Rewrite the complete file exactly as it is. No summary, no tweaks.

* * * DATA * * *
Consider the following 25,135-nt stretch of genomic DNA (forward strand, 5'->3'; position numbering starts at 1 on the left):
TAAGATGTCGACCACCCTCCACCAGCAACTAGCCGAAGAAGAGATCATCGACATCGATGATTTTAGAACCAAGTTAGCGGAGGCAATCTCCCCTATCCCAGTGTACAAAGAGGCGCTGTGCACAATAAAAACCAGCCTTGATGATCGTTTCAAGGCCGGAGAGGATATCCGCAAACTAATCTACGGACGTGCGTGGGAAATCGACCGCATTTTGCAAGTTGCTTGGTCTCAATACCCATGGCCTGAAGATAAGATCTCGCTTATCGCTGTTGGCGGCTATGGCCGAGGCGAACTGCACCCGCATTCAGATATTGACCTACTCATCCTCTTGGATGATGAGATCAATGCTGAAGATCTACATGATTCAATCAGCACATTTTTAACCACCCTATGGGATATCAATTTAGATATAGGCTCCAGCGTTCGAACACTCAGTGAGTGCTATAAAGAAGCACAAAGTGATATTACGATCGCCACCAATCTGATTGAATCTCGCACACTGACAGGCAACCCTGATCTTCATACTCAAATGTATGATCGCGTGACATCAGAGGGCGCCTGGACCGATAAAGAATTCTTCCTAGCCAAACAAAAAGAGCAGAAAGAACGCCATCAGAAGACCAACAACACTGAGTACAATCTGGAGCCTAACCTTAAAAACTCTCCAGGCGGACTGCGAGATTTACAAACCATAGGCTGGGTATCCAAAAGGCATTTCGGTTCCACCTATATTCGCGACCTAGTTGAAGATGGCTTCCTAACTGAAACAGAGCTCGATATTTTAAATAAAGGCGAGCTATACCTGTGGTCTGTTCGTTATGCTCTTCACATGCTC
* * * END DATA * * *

Consider the following 25,135-nt stretch of genomic DNA (forward strand, 5'->3'; position numbering starts at 1 on the left):
TAAGATGTCGACCACCCTCCACCAGCAACTAGCCGAAGAAGAGATCATCGACATCGATGATTTTAGAACCAAGTTAGCGGAGGCAATCTCCCCTATCCCAGTGTACAAAGAGGCGCTGTGCACAATAAAAACCAGCCTTGATGATCGTTTCAAGGCCGGAGAGGATATCCGCAAACTAATCTACGGACGTGCGTGGGAAATCGACCGCATTTTGCAAGTTGCTTGGTCTCAATACCCATGGCCTGAAGATAAGATCTCGCTTATCGCTGTTGGCGGCTATGGCCGAGGCGAACTGCACCCGCATTCAGATATTGACCTACTCATCCTCTTGGATGATGAGATCAATGCTGAAGATCTACATGATTCAATCAGCACATTTTTAACCACCCTATGGGATATCAATTTAGATATAGGCTCCAGCGTTCGAACACTCAGTGAGTGCTATAAAGAAGCACAAAGTGATATTACGATCGCCACCAATCTGATTGAATCTCGCACACTGACAGGCAACCCTGATCTTCATACTCAAATGTATGATCGCGTGACATCAGAGGGCGCCTGGACCGATAAAGAATTCTTCCTAGCCAAACAAAAAGAGCAGAAAGAACGCCATCAGAAGACCAACAACACTGAGTACAATCTGGAGCCTAACCTTAAAAACTCTCCAGGCGGACTGCGAGATTTACAAACCATAGGCTGGGTATCCAAAAGGCATTTCGGTTCCACCTATATTCGCGACCTAGTTGAAGATGGCTTCCTAACTGAAACAGAGCTCGATATTTTAAATAAAGGCGAGCTATACCTGTGGTCTGTTCGTTATGCTCTTCACATGCTC